He didn’t suffer fools gladly.
That’s an old expression with biblical origins that is used to describe a person who didn’t tolerate well those who he thought were fools – or at least not as smart, as informed or as well-versed as he.
To many, this is an honorable trait, as New York Times columnist David Brooks points out. But, as Brooks says, good manners permit one to suffer fools gladly.
Manners have gotten a bad rap over the years, just as political correctness has.
Brooks points out that when someone who doesn’t suffer fools gladly humiliates someone, he can look to be the bigger fool.
Let’s take it a step further. Suppose you worked for someone who did not suffer fools gladly. How would you feel when he didn’t show the necessary patience as you were learning your job? Sometimes, the fool you don’t suffer gladly is merely someone who disagrees with you. We’ve seen in Washington, D.C., in recent times, how not suffering fools gladly can actually prevent things from getting done.
Speaking of Washington, D.C., Maureen Dowd, another New York Times columnist, pointed out the differences between President Barack Obama and Vice President Joe Biden. Biden relishes negotiating deals on Capitol Hill, while the president has little patience for it, Dowd says. Apparently, the president does not suffer fools gladly, if Dowd’s assessment is correct. Biden, on the other hand, loves to.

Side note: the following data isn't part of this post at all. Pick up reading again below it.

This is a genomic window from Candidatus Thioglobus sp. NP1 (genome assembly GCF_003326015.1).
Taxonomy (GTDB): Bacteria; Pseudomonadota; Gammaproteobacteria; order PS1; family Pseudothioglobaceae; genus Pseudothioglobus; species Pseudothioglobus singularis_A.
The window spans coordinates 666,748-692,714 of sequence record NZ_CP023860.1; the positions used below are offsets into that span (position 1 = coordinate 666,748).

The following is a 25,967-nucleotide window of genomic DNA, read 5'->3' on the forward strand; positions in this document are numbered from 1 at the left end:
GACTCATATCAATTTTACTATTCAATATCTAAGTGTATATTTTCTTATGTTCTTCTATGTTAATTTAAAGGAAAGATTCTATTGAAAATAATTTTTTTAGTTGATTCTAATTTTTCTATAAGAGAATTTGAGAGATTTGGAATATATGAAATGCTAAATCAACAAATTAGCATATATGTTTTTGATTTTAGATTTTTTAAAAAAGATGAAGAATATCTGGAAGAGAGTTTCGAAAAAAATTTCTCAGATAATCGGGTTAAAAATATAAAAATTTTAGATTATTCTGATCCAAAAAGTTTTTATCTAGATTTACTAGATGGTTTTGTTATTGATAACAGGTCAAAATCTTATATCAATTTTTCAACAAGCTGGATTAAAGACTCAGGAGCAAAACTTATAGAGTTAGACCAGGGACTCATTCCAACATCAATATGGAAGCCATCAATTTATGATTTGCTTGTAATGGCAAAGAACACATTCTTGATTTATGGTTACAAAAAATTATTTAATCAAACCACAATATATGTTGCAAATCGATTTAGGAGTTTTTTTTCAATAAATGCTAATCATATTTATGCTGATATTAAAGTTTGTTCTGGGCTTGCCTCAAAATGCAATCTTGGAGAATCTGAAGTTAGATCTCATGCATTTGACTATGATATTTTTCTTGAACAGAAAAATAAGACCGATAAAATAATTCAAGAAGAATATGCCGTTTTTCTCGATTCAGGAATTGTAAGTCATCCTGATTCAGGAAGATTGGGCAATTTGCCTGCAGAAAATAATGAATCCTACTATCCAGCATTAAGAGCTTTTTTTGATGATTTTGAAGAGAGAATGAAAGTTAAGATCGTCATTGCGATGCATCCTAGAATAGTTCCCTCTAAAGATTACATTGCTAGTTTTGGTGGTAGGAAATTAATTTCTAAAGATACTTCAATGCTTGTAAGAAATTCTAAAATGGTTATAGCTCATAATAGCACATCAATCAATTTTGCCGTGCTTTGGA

It’s been said that good people have three characteristics, among many. They have humility, integrity and generosity. Perhaps one can have integrity and not suffer fools gladly. But it would be difficult to be humble and generous, and not suffer fools gladly.
It’s OK to be confident. It’s certainly OK, even desirable, to think well of yourself – on the inside. But being humble means you don’t flaunt that confidence by making others feel less worthy. You do your thing well, and give others credit.
Being generous means that you are blessed to have what you have, and are willing to share with those who may not have what you have. The more you give, the more you get in most situations.
Go back to the employer-employee relationship. A humble, generous employer with integrity is someone everyone would want to work for. He shows patience with the employee when needed. He appreciates the efforts his employees give him. He generously pays for those efforts. He realizes that without those employees, he would not be where he is. Because of his integrity, he always does the right thing, regardless of the effect on him.
He realizes his employees may not know as much as he does, because they are not in position to know. But they are not fools to be suffered.
He is not just being polite, and showing good manners by being humble, generous and having integrity. He’s being a good business person and a great employer. Those characteristics greatly improve his chances of success.
He also believes that his success depends on how much he helps others succeed. If you are a humble, generous person with integrity, and have the desire to help others like you succeed, visit That could be the vehicle to fulfill your dream of helping others, thus helping yourself.
It takes many to make a world. It’s OK to know something that someone else doesn’t know. Just don’t be afraid to share what you know. Share it with humility, integrity and generosity. Suffer “fools” gladly, then give them credit for accomplishments. If you don’t, you could look like the bigger fool.